Mission to Montenegro newsletter
April 2021 Mission to Montenegro Newsletter
Grace and Peace to you in the name of God our Father!
Although we have not yet formally celebrated Easter (May 2 for us), every day is a day to rejoice in the riches of Christ's sacrifice. Note: Vicki's "Snapshot" series begun last month in honor of 25 years on the field continues and is appended at the end.
- In our morning services, Stan has wrapped up the prologue in John 1:1-18, that glorious and majestic revelation of Jesus Christ, the only begotten Son full of grace and truth. In the evening, Stan has begun Hebrews 11, the heroes of the faith chapter, encouraging us to continue on in faith, seeking the great I AM. Please pray for Stan as he prepares to preach God's word and that the many who listen would have ears to hear.
- We give thanks that our children-meeting-in-another-location Sunday School has gone so well, for those spaces are a five minute drive from our church facilities. Please pray for the souls of these young ones and for the parents, helpers, and teachers as we seek to raise the children up in the way they should go.
|The next generation
- The short video series Osnovne Istine (Foundational Truths) is progressing and currently the first episode is in final editing. The Book Translation Project also has picked up speed. Please pray that much fruit would come from these labors, that many people would be both encouraged and convicted and would draw humbly near to God.
- We give thanks that despite Covid, the English Language Club outreach has been flourishing. Both old regulars and new people have been showing up. In order to comply with the measures, they can no longer sit at a cafe and talk, so the group breaks up into twos and threes and goes for walks instead! Please pray for meaningful conversations and a freedom for the young people to ask (and answer) life's big questions of purpose, meaning, and God.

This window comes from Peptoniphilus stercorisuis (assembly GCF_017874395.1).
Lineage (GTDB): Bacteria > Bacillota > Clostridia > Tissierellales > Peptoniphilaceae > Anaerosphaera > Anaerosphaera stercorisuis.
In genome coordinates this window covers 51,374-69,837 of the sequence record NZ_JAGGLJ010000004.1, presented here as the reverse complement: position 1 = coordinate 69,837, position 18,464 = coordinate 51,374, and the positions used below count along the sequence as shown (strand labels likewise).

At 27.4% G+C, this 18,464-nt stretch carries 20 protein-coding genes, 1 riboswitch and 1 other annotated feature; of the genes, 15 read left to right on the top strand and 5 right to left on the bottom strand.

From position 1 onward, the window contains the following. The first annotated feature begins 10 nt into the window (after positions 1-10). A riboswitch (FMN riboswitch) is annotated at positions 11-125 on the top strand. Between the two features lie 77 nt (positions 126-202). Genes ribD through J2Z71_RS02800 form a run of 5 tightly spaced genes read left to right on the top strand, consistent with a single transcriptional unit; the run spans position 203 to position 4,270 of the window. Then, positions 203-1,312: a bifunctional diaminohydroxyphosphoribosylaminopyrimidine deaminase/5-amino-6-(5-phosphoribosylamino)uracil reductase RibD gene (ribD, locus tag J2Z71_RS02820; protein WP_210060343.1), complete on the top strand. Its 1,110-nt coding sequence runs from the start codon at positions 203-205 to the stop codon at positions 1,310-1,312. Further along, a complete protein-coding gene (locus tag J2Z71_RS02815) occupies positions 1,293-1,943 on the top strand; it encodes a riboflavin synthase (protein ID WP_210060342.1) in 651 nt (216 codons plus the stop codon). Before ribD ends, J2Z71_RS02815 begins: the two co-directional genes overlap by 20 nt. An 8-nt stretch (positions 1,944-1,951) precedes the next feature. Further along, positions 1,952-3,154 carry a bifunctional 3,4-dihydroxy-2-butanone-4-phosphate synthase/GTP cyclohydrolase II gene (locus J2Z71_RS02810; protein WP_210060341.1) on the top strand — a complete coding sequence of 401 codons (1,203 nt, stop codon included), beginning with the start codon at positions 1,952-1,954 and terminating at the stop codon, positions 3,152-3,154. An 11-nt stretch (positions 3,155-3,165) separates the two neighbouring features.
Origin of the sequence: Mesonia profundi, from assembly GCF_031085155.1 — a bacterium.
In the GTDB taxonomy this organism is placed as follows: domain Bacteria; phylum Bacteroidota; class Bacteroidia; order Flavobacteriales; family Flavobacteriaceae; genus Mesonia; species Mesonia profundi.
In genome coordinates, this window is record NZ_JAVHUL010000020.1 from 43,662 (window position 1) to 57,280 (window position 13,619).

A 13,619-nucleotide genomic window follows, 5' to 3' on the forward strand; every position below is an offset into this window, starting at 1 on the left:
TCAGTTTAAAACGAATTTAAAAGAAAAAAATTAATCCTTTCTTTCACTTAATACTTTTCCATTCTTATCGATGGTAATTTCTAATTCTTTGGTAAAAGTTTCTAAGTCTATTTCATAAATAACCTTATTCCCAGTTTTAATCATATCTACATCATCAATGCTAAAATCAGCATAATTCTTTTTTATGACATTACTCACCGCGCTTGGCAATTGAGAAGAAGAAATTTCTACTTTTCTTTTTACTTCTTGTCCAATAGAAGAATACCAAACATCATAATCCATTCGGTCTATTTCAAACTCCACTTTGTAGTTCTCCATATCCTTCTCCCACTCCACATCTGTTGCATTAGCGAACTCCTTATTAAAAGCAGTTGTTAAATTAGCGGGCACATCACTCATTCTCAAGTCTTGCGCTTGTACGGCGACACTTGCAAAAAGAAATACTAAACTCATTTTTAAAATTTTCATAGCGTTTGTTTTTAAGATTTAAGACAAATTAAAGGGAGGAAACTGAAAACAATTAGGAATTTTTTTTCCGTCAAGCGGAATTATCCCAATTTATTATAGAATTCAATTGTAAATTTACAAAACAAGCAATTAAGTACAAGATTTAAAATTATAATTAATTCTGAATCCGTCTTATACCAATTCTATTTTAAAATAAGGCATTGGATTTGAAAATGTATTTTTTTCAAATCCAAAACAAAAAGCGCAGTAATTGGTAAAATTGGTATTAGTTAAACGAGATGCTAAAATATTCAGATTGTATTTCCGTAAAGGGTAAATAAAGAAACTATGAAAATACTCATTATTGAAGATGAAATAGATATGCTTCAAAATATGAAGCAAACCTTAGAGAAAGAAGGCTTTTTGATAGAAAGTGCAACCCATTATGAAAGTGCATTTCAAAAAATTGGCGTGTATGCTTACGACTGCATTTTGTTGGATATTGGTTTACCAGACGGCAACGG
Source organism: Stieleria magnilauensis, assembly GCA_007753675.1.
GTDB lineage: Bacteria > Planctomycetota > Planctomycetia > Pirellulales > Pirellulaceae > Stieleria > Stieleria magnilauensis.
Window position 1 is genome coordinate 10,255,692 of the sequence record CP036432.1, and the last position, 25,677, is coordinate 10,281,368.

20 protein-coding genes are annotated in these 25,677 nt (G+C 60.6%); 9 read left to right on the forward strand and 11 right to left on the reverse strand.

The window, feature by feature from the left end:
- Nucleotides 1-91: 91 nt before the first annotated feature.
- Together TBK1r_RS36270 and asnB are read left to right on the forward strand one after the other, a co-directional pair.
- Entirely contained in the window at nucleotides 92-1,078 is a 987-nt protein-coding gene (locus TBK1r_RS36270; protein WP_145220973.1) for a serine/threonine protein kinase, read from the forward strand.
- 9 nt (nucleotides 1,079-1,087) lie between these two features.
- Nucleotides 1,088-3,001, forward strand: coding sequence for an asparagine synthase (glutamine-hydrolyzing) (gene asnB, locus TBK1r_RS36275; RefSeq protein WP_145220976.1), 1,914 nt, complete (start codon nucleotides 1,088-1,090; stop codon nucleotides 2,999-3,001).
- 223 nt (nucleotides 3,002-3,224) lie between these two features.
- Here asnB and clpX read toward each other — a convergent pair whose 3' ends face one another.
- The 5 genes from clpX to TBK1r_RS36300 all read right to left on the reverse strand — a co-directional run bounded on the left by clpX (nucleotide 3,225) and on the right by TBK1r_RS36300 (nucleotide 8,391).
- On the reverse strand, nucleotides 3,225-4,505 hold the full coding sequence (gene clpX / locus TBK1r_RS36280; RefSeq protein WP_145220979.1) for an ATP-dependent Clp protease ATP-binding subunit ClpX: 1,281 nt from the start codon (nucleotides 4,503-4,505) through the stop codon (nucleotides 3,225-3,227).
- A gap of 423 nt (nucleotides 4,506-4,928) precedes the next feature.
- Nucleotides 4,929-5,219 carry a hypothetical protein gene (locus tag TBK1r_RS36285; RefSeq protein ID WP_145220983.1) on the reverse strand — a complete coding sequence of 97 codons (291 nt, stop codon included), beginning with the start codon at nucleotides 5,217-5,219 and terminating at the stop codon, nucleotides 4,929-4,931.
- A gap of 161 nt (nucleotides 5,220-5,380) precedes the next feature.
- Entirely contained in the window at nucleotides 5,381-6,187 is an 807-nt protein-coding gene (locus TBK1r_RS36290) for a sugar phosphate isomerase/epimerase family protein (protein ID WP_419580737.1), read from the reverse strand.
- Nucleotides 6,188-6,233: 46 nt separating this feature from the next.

- Country-wide, Montenegro's Covid-19 metrics are slowly improving, but we here in Nikšić are still under a number of restrictions. However, vaccinations are ramping up—we received our first dose yesterday. Please pray that the lowering case count would last and that we soon will be able to fully resume in-person church activities as well as summer camps and outreaches.
Snapshots: We Make our Plans but God Directs our Steps, Part 2
Last month's Snapshot ended with the shocking denial of our visas, wrestling with the ethics of accepting money for the mission when we didn't appear to be getting any closer, and fearing that we might soon be both homeless and jobless....
Why homeless as well as jobless? Well, because our successful fundraising efforts appeared to make ministry possible, and our visa situation had seemed pretty secure, we figured out a perfect plan for the interim between Navy Days and Yugoslavian Move: the Navy would pack and store all our stuff (for FREE!) while we rented a fully furnished beach house in the off-season, all beautifully timed for us to be leaving for Yugoslavia just as the low season (and more reasonable prices) ended.
With the denial of our visas, we realized with sinking hearts that we were going to have to move and had no where to go and few options: families with four children are not generally welcomed with eager arms. Since I was on complete bedrest due to early pregnancy complications, Stan went out house hunting solo for a month-to-month rental.